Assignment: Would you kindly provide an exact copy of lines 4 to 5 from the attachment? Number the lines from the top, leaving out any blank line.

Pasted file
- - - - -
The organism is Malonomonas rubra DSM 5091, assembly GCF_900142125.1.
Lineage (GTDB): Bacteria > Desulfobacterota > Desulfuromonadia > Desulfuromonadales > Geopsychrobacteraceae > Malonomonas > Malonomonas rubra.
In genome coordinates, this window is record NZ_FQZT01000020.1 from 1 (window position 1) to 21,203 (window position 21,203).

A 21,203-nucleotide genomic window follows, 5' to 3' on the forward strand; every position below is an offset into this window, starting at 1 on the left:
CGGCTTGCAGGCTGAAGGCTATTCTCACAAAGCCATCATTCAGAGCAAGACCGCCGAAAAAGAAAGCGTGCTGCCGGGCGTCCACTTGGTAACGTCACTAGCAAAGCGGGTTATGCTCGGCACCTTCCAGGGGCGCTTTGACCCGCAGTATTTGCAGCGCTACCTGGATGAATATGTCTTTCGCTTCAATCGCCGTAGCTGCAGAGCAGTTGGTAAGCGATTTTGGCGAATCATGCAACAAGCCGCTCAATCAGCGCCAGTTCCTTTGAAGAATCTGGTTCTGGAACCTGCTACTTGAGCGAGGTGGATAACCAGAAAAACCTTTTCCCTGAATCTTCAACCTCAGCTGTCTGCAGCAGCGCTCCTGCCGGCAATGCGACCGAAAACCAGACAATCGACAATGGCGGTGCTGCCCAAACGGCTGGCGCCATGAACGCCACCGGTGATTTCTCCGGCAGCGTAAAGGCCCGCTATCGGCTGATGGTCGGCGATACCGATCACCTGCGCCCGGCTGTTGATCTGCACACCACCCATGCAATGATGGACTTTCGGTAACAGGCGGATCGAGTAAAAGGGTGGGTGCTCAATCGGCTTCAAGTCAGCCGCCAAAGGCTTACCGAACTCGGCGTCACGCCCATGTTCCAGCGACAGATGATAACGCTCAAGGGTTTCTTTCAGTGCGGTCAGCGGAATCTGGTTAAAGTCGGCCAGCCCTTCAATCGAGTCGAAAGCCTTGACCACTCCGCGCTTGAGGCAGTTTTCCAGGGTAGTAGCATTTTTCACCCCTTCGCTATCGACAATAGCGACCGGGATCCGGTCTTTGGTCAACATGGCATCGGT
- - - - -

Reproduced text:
A 21,203-nucleotide genomic window follows, 5' to 3' on the forward strand; every position below is an offset into this window, starting at 1 on the left:
CGGCTTGCAGGCTGAAGGCTATTCTCACAAAGCCATCATTCAGAGCAAGACCGCCGAAAAAGAAAGCGTGCTGCCGGGCGTCCACTTGGTAACGTCACTAGCAAAGCGGGTTATGCTCGGCACCTTCCAGGGGCGCTTTGACCCGCAGTATTTGCAGCGCTACCTGGATGAATATGTCTTTCGCTTCAATCGCCGTAGCTGCAGAGCAGTTGGTAAGCGATTTTGGCGAATCATGCAACAAGCCGCTCAATCAGCGCCAGTTCCTTTGAAGAATCTGGTTCTGGAACCTGCTACTTGAGCGAGGTGGATAACCAGAAAAACCTTTTCCCTGAATCTTCAACCTCAGCTGTCTGCAGCAGCGCTCCTGCCGGCAATGCGACCGAAAACCAGACAATCGACAATGGCGGTGCTGCCCAAACGGCTGGCGCCATGAACGCCACCGGTGATTTCTCCGGCAGCGTAAAGGCCCGCTATCGGCTGATGGTCGGCGATACCGATCACCTGCGCCCGGCTGTTGATCTGCACACCACCCATGCAATGATGGACTTTCGGTAACAGGCGGATCGAGTAAAAGGGTGGGTGCTCAATCGGCTTCAAGTCAGCCGCCAAAGGCTTACCGAACTCGGCGTCACGCCCATGTTCCAGCGACAGATGATAACGCTCAAGGGTTTCTTTCAGTGCGGTCAGCGGAATCTGGTTAAAGTCGGCCAGCCCTTCAATCGAGTCGAAAGCCTTGACCACTCCGCGCTTGAGGCAGTTTTCCAGGGTAGTAGCATTTTTCACCCCTTCGCTATCGACAATAGCGACCGGGATCCGGTCTTTGGTCAACATGGCATCGGT